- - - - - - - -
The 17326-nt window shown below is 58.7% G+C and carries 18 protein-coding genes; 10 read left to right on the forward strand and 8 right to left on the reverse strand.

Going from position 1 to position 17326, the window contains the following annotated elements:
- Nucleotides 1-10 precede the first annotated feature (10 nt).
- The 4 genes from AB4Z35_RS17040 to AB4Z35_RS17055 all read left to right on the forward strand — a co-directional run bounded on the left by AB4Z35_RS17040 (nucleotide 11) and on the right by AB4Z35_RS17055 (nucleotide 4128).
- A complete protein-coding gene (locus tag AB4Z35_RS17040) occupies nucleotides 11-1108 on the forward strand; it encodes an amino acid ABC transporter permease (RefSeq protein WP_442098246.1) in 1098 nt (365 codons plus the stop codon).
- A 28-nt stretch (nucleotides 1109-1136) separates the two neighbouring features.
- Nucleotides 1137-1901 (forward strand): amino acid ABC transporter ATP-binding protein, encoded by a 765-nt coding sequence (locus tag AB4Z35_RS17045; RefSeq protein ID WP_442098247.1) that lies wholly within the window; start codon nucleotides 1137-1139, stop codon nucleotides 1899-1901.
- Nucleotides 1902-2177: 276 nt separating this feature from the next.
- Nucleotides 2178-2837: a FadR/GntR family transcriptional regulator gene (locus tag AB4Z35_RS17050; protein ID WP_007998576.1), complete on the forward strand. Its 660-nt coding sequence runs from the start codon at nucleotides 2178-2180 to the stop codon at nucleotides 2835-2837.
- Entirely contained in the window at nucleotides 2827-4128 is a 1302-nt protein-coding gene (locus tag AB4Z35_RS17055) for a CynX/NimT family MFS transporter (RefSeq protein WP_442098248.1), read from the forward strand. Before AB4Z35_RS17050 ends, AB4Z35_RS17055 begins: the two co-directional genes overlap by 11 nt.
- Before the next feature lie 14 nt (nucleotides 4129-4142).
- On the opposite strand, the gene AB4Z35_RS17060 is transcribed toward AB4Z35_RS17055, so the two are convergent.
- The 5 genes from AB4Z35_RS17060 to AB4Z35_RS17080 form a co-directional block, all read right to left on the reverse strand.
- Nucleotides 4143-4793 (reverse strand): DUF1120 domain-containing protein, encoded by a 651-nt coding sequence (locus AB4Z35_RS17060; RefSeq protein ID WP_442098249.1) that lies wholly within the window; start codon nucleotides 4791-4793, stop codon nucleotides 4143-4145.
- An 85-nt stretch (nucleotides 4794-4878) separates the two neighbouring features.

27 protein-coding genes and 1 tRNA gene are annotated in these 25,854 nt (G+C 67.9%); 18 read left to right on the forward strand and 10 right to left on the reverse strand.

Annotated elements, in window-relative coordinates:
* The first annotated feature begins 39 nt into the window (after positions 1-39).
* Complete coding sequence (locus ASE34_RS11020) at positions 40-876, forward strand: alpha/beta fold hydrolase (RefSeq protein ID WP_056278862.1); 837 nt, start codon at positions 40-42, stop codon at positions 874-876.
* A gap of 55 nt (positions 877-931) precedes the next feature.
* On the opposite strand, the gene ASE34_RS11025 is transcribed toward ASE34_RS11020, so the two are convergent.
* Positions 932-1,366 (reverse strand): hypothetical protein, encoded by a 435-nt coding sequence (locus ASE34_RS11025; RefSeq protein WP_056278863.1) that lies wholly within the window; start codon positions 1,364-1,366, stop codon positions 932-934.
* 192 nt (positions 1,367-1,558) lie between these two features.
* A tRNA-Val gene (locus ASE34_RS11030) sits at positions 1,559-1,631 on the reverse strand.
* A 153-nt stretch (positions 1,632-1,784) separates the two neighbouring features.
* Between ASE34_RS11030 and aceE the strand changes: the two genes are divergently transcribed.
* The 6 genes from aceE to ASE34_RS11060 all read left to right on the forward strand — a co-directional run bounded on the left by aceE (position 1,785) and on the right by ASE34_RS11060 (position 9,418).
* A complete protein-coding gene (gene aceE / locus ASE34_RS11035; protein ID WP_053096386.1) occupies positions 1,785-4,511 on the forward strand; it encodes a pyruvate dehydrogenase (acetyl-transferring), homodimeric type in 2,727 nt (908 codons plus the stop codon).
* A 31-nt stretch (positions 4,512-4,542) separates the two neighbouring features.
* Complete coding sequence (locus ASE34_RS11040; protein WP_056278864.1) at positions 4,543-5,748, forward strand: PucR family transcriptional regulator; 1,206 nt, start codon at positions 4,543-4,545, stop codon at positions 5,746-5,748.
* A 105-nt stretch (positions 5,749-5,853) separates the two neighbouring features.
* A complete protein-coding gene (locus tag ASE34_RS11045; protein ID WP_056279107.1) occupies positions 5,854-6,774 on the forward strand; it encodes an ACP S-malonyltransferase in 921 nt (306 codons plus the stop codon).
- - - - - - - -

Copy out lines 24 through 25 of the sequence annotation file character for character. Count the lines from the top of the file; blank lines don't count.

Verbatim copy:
* A tRNA-Val gene (locus ASE34_RS11030) sits at positions 1,559-1,631 on the reverse strand.
* A 153-nt stretch (positions 1,632-1,784) separates the two neighbouring features.